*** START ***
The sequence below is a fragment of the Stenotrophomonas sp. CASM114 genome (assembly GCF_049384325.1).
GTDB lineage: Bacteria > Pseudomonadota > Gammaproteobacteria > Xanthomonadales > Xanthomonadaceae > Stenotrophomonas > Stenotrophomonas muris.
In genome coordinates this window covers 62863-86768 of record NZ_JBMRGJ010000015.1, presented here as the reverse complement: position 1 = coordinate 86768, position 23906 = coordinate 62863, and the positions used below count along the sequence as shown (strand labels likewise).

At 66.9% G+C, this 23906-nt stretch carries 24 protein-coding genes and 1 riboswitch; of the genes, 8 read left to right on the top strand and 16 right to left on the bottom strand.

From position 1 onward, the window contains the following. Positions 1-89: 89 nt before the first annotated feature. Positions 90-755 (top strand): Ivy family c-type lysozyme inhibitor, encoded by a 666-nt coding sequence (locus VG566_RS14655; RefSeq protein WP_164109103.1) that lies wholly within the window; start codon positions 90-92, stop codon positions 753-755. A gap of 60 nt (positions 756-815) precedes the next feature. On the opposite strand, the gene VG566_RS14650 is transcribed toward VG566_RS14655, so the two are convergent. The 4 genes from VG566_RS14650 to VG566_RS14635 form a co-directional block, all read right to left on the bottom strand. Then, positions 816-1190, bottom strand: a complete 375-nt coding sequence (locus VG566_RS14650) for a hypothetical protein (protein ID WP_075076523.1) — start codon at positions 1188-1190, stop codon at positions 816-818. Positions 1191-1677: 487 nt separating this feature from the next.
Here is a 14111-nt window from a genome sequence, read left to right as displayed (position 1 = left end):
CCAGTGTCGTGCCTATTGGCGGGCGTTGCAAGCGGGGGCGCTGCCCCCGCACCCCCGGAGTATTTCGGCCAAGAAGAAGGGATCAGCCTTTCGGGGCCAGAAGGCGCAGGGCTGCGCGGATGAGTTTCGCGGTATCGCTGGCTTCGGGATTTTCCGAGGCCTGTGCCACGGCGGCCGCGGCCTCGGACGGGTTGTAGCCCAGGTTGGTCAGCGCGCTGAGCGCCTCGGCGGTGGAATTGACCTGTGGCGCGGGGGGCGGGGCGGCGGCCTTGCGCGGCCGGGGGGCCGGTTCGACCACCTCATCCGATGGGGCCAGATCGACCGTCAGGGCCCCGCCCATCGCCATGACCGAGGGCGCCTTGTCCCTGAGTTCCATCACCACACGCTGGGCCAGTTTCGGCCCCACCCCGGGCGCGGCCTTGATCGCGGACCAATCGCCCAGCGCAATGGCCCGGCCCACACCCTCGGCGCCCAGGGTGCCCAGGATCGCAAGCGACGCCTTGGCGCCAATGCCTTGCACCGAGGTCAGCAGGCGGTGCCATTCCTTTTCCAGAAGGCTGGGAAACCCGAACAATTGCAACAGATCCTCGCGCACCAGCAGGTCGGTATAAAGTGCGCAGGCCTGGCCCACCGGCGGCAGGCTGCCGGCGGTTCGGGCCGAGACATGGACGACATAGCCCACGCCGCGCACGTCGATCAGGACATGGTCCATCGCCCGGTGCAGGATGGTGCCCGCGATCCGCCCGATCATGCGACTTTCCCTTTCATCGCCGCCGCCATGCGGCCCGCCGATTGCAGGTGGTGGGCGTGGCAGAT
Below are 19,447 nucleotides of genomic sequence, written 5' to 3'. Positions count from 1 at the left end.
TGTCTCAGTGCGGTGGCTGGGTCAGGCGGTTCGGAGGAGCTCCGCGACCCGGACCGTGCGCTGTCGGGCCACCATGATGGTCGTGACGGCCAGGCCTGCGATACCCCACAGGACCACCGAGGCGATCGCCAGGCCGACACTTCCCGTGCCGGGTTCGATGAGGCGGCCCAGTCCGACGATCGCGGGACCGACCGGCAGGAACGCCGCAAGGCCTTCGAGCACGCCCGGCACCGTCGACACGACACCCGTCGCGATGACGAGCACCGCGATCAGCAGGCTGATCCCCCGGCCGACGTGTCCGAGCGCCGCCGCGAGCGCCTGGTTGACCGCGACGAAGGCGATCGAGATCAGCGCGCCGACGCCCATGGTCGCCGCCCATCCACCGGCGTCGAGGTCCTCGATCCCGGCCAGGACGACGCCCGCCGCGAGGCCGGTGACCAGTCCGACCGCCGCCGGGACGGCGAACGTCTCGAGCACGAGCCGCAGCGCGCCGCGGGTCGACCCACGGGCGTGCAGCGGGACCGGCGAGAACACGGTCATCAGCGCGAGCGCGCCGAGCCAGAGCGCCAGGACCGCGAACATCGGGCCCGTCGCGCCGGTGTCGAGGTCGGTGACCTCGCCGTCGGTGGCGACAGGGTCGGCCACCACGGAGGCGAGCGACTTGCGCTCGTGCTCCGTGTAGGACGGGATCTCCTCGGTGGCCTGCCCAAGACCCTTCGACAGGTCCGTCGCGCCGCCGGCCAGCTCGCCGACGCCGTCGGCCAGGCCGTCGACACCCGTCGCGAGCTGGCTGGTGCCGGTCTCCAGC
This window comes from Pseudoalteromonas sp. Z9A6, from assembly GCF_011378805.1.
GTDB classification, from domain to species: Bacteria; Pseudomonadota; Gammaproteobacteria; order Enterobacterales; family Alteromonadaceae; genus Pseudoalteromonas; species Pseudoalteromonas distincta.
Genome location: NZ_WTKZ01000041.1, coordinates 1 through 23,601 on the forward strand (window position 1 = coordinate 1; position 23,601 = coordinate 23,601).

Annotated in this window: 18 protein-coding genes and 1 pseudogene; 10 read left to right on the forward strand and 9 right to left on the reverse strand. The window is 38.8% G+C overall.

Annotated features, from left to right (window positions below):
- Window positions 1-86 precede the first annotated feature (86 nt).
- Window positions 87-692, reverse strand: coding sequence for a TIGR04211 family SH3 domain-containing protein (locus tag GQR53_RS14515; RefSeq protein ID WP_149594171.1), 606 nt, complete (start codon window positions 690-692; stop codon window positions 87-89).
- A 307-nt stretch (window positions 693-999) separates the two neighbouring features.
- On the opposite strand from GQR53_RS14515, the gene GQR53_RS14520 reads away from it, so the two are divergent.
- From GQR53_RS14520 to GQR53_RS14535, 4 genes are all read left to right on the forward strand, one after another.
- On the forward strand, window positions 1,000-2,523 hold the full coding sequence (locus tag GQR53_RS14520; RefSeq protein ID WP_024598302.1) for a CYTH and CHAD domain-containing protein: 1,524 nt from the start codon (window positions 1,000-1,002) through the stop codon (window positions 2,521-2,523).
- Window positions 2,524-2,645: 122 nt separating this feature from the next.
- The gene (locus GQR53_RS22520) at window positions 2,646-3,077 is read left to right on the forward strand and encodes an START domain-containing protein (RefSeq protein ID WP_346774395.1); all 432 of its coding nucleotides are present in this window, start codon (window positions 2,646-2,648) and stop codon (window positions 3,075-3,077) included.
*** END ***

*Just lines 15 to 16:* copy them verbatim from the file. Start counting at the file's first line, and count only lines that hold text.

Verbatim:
- Window positions 1-86 precede the first annotated feature (86 nt).
- Window positions 87-692, reverse strand: coding sequence for a TIGR04211 family SH3 domain-containing protein (locus tag GQR53_RS14515; RefSeq protein ID WP_149594171.1), 606 nt, complete (start codon window positions 690-692; stop codon window positions 87-89).